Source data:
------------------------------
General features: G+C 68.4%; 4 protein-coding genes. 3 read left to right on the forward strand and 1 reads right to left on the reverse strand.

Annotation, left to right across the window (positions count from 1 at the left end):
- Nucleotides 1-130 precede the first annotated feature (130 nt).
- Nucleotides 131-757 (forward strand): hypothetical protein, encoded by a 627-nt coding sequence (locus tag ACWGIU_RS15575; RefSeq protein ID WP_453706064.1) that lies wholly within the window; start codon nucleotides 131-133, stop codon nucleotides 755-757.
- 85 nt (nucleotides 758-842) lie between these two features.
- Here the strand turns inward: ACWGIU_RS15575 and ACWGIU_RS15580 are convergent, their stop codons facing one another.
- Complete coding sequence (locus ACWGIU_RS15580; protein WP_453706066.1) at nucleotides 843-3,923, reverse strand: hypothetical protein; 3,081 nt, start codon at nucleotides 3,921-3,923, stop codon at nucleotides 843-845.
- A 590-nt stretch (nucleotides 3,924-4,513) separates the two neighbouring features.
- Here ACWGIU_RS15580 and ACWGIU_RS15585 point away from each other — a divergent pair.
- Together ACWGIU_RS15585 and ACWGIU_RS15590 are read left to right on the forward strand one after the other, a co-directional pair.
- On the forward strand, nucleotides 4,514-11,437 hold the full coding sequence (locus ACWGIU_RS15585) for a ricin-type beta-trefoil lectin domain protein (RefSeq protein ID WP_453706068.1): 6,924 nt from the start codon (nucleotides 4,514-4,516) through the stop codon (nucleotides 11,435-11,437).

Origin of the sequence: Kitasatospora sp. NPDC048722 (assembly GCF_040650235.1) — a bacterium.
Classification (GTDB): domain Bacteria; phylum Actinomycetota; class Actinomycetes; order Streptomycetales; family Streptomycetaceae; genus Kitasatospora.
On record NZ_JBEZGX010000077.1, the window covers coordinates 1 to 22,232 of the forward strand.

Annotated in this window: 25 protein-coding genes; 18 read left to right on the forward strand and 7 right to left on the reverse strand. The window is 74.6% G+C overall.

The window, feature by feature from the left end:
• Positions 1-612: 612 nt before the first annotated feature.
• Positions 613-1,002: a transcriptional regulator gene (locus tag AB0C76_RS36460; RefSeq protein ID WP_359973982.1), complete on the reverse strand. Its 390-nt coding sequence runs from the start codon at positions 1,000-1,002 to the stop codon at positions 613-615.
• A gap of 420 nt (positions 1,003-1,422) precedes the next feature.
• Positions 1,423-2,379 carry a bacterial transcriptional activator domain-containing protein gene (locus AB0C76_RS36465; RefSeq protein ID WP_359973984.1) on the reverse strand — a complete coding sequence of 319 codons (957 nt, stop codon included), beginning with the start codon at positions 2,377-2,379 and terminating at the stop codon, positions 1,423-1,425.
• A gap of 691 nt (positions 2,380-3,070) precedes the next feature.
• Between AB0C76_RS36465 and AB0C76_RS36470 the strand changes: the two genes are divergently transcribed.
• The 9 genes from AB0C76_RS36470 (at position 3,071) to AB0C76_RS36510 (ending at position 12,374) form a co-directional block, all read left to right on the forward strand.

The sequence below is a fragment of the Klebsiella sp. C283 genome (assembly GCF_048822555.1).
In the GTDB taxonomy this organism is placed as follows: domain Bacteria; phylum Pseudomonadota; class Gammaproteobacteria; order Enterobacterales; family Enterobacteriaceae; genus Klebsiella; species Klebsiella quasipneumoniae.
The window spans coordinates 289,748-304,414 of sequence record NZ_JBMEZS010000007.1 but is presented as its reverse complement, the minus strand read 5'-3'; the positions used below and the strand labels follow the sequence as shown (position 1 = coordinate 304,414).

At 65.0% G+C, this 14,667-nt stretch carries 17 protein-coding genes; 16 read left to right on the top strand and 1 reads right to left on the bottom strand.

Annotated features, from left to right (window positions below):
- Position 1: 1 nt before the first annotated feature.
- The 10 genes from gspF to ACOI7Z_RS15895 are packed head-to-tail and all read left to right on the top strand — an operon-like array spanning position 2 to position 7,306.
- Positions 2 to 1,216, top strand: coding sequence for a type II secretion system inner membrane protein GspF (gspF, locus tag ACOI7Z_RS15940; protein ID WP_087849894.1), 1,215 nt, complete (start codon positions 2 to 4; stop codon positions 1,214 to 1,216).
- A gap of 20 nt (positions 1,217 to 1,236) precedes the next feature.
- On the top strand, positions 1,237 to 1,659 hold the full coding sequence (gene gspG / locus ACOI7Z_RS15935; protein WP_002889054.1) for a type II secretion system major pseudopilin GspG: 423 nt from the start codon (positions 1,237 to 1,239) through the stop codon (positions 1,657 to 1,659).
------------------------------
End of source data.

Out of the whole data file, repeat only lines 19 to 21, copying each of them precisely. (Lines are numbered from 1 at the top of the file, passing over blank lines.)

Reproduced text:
• A gap of 420 nt (positions 1,003-1,422) precedes the next feature.
• Positions 1,423-2,379 carry a bacterial transcriptional activator domain-containing protein gene (locus AB0C76_RS36465; RefSeq protein ID WP_359973984.1) on the reverse strand — a complete coding sequence of 319 codons (957 nt, stop codon included), beginning with the start codon at positions 2,377-2,379 and terminating at the stop codon, positions 1,423-1,425.
• A gap of 691 nt (positions 2,380-3,070) precedes the next feature.